Fr. Mike Lagrimas’ Homily for the 16th Sunday in Ordinary Time

July 18, 2010

First Things First

Lk 10:38-42

Three nuns were cleaning the chapel. The topic of their conversation was on how to serve God. The first nun said: “I want to be like these candles so that I can always accompany Jesus with my light.” The second said, “I wish to be like these flowers so that I can give my beauty and fragrance to the Lord.” The third one said, “I want to be the white cloth that covers the altar.” The other two were puzzled. “And what does the cloth have to do with serving the Lord?” With a twinkle in her eyes, the nun said, “So that Father can kiss me everyday before and after Mass!”

Like these nuns, the sisters Martha and Mary had their own ideas about serving the Lord. Martha went directly to the kitchen and hurriedly prepared food for her special guests. She was frantic and nervous because she was doing everything by herself and was running out of time. On the other hand, Mary was not concerned about the work in the kitchen. She sat down at the feet of Jesus and listened to his every word.

Martha represents the active apostolate, while Mary the contemplative apostolate. Which of the two was favored by Jesus? When Martha barged in to complain that her sister was not helping her, Jesus gently reprimanded her: “Martha, Martha, you are so worried and anxious about many things. There is need of only one thing. Mary has chosen the better part and it will not be taken from her.”

Does this mean Jesus regarded contemplative life more important than the active life? Definitely not. Both are important in the life of every Christian. However, Jesus made sure that we set our priorities right: first things first. When asked about what the greatest commandment is, Jesus made it very clear: “Love God with all your heart, with all your soul, with all your mind and with all your strength. This is the first. The second is like it: Love your neighbor as yourself.” God first, neighbors next.

Mary has chosen the better part, not that Martha chose the wrong one. Rather, Mary had the right priority. She sat down and listened to the words of the Lord. Before doing anything, she made sure she had the guidance and inspiration of the Lord. On the other hand, Martha was “anxious and worried about many things” because she rushed right into her work without seeking the wisdom and strength from the Lord.

It was, therefore, not a question of which of the two is more important. Work and prayer are both important. It is more a question of which of the two should come first. The Gospel is telling us that it is prayer that should come first so that our work will have the guidance and inspiration from God. A quotation says, “When man works, it is only man who works. But when man prays, God works.” This reminds us of the Scripture passage, “If the Lord does not build the house, in vain does the workman labor; if the Lord does not watch over the city, in vain does the watchman keep vigil.” Jesus said, “I am the vine, you are the branches. Apart from me, you can do nothing.” Ultimately, it is God who makes things possible, who makes our work fruitful.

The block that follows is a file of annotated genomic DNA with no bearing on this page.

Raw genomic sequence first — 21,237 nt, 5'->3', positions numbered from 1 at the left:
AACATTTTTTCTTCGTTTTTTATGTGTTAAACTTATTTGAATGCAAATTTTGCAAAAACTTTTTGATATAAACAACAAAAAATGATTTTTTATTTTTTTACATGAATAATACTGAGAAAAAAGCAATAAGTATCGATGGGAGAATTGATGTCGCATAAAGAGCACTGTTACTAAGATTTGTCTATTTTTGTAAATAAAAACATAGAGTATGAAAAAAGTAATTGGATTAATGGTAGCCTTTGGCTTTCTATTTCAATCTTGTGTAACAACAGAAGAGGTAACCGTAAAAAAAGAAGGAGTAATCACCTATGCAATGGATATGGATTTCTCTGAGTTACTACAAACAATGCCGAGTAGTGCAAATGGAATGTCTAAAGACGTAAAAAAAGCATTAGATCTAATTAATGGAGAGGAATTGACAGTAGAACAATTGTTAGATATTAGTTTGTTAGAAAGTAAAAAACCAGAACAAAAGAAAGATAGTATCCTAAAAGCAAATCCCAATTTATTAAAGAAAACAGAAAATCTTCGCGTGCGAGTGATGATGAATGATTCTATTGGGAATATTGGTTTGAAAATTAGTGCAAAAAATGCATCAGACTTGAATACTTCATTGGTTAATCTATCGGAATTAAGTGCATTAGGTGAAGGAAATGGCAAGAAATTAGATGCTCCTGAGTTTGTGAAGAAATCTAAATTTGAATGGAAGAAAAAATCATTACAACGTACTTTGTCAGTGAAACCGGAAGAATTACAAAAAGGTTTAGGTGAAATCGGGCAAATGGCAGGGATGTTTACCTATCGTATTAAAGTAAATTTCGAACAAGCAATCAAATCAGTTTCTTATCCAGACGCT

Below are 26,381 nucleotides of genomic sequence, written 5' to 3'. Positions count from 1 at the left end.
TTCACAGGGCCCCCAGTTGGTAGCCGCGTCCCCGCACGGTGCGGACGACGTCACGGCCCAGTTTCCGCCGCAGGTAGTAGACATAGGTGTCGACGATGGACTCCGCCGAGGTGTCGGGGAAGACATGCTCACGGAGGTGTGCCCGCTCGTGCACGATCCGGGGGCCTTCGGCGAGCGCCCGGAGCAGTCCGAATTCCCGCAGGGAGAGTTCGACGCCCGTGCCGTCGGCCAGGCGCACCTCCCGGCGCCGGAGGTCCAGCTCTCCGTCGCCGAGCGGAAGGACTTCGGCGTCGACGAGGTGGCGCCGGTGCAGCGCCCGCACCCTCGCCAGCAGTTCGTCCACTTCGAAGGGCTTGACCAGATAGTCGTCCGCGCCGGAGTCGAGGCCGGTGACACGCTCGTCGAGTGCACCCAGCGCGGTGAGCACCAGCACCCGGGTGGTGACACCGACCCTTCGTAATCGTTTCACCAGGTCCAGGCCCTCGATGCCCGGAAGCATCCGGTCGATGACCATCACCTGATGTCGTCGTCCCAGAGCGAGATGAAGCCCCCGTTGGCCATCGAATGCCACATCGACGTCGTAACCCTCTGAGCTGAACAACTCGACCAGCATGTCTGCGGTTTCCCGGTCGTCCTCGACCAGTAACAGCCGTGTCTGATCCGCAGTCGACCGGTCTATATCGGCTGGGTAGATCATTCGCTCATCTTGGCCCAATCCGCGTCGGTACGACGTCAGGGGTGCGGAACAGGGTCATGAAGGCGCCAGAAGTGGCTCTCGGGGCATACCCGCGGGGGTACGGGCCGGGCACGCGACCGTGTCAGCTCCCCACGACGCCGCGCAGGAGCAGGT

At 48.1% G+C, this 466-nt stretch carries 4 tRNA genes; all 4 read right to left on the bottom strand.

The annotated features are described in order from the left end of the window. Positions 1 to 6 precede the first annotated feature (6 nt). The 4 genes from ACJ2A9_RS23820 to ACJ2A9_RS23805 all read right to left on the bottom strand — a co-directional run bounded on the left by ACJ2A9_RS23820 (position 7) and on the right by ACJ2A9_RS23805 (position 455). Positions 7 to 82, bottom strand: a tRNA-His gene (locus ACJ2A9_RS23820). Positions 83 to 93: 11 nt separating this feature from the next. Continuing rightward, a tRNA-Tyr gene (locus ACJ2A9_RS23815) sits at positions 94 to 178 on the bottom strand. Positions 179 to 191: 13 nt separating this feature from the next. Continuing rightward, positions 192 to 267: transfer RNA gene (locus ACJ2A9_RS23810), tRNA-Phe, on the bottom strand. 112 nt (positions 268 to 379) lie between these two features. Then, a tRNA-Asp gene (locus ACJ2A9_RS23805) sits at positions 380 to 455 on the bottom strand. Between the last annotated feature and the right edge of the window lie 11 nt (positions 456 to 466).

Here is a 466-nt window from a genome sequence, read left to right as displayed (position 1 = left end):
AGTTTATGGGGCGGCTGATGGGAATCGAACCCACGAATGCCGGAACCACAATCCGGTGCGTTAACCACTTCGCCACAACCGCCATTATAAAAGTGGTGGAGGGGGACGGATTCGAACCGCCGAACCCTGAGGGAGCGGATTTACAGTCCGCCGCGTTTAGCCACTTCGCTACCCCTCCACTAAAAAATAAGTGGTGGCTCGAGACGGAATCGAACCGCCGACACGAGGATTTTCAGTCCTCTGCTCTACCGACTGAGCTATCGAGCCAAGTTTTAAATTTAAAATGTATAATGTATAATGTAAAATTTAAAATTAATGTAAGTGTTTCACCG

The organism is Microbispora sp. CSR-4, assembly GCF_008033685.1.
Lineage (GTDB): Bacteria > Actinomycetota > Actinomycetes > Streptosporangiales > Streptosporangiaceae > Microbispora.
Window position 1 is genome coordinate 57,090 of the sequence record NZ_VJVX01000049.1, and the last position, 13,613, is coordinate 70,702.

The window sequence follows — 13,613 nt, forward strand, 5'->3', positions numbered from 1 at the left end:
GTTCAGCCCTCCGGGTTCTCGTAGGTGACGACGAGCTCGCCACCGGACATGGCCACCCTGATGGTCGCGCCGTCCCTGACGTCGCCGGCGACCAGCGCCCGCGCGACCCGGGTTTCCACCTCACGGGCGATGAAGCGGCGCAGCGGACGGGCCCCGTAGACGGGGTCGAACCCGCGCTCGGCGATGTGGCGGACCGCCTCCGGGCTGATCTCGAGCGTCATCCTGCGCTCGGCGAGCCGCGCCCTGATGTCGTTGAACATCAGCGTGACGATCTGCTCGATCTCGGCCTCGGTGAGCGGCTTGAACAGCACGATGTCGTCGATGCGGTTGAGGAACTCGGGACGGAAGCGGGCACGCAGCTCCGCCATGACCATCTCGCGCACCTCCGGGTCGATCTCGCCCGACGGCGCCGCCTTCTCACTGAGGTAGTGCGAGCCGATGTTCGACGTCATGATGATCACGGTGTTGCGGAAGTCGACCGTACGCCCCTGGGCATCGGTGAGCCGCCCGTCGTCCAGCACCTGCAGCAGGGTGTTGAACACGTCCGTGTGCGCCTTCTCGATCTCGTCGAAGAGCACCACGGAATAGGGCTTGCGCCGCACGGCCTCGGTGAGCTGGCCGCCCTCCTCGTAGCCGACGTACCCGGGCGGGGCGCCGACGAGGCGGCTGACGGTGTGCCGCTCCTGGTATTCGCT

There is a story about two woodcutters. The first woodcutter works eight hours a day. The second works only for five hours. But both of them have equal number of logs cut with their axe. Asked about the secret of his productivity, the second woodcutter said, “It is because take time to rest and recharge my body. And while resting, I sharpen my axe.”

Nowadays, people have to be reminded of this lesson. Too many among us have the disease called STD – stress, tension and depression. We work so hard to make ends meet. We rush to meet deadlines, to catch the train, and to come on time for our appointments. At the end of the day, we are exhausted, wasted, dull and empty. And this happens everyday for years. It is summer time, vacation time. But many consider taking vacation as luxury. It has become too expensive, and we cannot even think of taking some time off from work. Worst of all, many of us say that we have no time even to go to Church or to pray. We are just too busy. The Lord is now telling us: “Martha, Martha, you are so worried and anxious about so many things! Relax. Come to me, and I will give you rest!” We need to come to Jesus to get some rest and lots of sharpening.

Remember: Jesus is the tree; we are the branches. A branch cannot bear fruit if it is not connected to the tree. We are powerless and lifeless if we are not connected to Jesus. We have lots of work to do and many obligations to fulfill. Yes, we have to work hard. But first, let us make sure we find time to sit down at the feet of Jesus and listen to his words, be inspired by his spirit and be strengthened by his grace. Then the work becomes light, the fruits of our labors become sweet and abundant. Let us take home the motto of Saint Benedict: “Ora et labora.” Pray and work. Not vice versa.

Fr. Mike Lagrimas
St. Teresa Church
New York, NY 10002



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